After being an Air Force officer for several years,
after being an enlisted dude for four years, and after
the oddly trainee controlled officer
training school, then flight training,
survival training, combat crew training
and many other experiences
that I have long since forgotten,
I was assigned to the Training Command
as a flight training instructor and commander.
An old instructor of mine was still there,
but he had been away to USC
to get his PhD.
He described command
flight training as a thousand officers
standing knee-deep in chicken shit,
stabbing each other in the back.
I found that description to be
Look both ways in competitive careers.
Mind the gaps and where you step – and check six!
I prefer to write Sammi’s weekend prompt on Sunday. When I looked at it on Friday, I wrote a poem. It just happened: oops, a poem. I decided this weekend’s prompt could be for each day of the weekend, including Friday. My three on replace:
Going Home Again (Friday)
I’ve tried to go back home,
to the place where
I was born.
It was the right place,
but I was not the him who
I was when I left.
I was unable to replace me,
and you weren’t who
you once were.
No longer was I one of you,
not of the same tribe,
only a memory.
Once you leave, it’s done.
You can never go home again,
we can’t go back in time.
What was is finished,
only the whisper of memory
holds us in the past.
Irreplaceable Love (Saturday)
If you lose someone you love
you can’t replace them
nor the love you felt.
Each love is unique. It may
change or flat-out die,
but most love remains in us.
We can’t feel so much love
that we wear it out,
like an old pair of shoes.
The love we feel is at least
for as long as one shall live,
I hope all my love lasts forever.
Be it a pet or a person, family
or friend, music or memory,
no love can replace a true love.
Relief Strategy (Sunday)
Planning battles, reserves
part of the relief strategy for
casualties and the weary.
In basketball they are the bench,
In football, second string,
baseball has relief pitchers from
the bull pen that replace starters.
My Dad referred to men
as being on relief. Years later,
I learned he meant welfare,
not to replace.
Then there is that personal relief we crave
during difficult or painful times, like in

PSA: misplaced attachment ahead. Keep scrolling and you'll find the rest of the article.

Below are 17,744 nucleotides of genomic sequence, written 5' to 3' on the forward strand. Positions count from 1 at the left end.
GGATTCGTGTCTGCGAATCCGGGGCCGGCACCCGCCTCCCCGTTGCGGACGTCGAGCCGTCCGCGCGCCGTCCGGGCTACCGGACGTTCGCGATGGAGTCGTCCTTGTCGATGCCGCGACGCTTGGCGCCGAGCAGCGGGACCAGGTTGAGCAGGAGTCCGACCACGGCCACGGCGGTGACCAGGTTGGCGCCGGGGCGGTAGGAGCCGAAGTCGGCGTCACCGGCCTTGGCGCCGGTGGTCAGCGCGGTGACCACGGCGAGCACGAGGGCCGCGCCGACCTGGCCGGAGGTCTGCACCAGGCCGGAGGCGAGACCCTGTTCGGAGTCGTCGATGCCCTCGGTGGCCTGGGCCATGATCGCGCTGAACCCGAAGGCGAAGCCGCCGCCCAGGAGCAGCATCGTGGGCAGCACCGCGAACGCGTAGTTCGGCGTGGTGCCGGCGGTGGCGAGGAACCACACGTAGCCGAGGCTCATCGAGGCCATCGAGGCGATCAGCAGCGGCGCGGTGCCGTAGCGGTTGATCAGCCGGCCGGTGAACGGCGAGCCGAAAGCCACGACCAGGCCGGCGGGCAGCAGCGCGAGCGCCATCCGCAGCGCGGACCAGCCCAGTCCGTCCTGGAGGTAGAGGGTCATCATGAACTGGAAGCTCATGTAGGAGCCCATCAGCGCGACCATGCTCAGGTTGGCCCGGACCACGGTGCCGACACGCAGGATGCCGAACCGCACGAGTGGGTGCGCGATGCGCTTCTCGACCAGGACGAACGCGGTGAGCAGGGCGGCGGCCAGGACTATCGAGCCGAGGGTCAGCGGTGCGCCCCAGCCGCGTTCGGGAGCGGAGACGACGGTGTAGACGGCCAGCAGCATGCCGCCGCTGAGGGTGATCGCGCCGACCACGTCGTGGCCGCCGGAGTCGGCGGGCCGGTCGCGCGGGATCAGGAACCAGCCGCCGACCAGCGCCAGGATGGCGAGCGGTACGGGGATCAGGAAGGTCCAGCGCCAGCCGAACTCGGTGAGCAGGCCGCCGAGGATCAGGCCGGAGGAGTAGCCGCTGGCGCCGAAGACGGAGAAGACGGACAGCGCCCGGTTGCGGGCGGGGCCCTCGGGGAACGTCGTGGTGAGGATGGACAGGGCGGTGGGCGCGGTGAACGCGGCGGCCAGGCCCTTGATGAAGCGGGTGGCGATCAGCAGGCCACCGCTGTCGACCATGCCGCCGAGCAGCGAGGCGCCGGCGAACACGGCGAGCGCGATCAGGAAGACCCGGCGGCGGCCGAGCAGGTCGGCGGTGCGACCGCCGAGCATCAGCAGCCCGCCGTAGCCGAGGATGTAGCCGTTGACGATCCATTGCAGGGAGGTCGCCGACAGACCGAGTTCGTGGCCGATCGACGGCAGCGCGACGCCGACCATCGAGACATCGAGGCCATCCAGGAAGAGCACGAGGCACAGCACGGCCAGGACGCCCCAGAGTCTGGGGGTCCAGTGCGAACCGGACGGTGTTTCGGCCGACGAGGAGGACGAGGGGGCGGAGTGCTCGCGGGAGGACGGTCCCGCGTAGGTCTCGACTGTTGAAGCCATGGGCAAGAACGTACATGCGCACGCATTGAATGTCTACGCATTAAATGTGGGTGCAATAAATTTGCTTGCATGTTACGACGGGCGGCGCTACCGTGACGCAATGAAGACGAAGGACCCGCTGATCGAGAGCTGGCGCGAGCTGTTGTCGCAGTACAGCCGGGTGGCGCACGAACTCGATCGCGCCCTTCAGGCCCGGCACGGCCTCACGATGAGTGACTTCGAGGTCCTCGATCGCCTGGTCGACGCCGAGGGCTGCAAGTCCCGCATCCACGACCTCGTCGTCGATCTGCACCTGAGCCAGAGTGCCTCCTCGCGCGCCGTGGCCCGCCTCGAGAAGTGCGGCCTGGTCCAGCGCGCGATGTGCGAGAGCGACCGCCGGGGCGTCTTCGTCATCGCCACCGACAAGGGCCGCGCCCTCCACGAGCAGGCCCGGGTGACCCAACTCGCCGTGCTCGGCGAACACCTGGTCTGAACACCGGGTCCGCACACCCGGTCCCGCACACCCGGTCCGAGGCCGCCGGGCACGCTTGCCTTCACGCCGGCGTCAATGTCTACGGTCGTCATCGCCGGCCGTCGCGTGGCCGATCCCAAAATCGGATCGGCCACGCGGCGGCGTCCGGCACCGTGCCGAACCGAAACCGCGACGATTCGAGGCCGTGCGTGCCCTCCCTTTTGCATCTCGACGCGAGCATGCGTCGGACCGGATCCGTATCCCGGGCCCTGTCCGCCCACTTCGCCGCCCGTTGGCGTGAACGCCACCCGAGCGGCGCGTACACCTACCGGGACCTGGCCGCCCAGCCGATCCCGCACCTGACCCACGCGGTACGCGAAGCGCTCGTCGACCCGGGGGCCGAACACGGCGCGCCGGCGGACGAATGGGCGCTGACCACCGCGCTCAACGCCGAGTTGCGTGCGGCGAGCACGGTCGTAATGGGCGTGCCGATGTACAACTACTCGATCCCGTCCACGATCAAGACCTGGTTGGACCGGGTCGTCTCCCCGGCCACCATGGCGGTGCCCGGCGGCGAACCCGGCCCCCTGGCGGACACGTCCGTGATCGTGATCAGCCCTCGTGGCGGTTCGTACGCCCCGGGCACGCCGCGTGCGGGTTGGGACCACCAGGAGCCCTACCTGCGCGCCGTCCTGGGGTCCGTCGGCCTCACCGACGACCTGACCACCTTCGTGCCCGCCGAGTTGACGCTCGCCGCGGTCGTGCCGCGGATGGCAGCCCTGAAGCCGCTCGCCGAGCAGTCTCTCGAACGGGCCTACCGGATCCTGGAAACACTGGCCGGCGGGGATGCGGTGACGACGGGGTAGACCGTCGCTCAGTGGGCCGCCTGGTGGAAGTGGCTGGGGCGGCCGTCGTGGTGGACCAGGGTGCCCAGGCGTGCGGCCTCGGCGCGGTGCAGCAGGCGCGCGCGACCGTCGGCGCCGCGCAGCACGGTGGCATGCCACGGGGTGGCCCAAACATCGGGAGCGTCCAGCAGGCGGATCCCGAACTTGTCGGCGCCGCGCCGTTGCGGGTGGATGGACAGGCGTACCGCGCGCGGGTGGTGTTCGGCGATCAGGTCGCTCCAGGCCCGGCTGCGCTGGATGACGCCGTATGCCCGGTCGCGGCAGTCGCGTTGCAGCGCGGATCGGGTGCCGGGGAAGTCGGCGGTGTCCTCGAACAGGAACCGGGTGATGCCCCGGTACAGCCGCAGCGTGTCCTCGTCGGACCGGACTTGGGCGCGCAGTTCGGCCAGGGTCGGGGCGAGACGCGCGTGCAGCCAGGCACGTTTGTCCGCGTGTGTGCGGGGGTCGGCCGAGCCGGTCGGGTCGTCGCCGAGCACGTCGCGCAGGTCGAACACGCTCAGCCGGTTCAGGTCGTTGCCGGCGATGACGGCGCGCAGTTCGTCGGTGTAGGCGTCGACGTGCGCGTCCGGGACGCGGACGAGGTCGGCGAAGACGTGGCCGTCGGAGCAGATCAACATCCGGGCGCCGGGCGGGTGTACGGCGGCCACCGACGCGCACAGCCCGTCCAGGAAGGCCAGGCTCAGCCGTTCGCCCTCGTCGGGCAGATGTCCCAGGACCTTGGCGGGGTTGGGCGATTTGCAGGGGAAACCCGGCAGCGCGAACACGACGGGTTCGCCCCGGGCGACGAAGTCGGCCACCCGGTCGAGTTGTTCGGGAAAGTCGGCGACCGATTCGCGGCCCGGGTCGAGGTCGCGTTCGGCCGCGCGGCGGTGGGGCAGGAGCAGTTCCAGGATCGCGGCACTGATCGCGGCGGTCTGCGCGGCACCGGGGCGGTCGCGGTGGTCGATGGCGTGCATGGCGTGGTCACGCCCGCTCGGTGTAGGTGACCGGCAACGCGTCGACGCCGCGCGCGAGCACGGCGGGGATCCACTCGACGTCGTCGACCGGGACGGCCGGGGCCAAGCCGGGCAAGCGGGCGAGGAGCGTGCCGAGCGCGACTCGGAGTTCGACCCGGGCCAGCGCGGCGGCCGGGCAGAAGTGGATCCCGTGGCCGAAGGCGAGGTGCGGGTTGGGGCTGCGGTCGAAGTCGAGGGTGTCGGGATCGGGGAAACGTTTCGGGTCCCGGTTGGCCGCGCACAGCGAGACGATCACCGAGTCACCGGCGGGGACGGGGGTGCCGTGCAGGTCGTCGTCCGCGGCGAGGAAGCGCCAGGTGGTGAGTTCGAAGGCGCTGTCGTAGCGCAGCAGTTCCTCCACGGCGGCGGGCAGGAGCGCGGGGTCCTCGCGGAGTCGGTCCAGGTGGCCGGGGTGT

the Jerry Clower story about coon huntin’—
I been coon huntin’ and lemme tell ya,
it’s just that funny.
Look both ways in them Mississippi swamps.
Mind the gaps for Lynx.
Jerry Clower’s most famous story was his coon huntin’ story about the time he and his friends went hunting that evolved into an entanglement… if Jerry don’t make you laugh, you need relief. If you got the time, he’s irreplaceable.
I was 18, standing in a line or queue up of young men like me,
Kennedy was dead and LBJ faced off with a cool-named
guy called Barry Goldwater. It was basic military training
in San Antonio, Texas, near where I would later spend
more than 16 years of my life.
Up ahead stood four medical corpsmen with what looked like
space age weapons called jet gun vaccinators, with small
deadly vials on top and compressed air hoses attached.
Later they learned these were spreading diseases
like hep-c, luckily not into me.
When the corpsman’s aim was bad, a sliced bleeding arm
could send a sad lad to fainting, out cold, falling,
rolling down the nearest bloodstained hill.
We got so many shots
we had to keep a little yellow book as a shot record,
that included things like typhoid and yellow fevers.
And other shit I’d never heard of or wanted.
They call it parenteral since you don’t swallow it
(remember polio vaccine on the sugar cubes?)
so the names are always intra-something like
-muscular, -venous, -cardiac, -articular; and get this,
intracavernous is a jab at the base of a man’s penis to
check and treat for erectile dysfunction.
I’ve had so many shots and jabs, most required for my job,
as military we go to places folks have such diseases.
Now, I’m a walking pharma needing boosters for old men.
I took the second of the new shingles jab last week, next month
they will shoot me with the flu (extra strength for old farts),
a disease I may get anyway — like I did last year.
I saw an advertisement for old people to get whooping cough shots
so as not to infect the young ones, who spend a good bit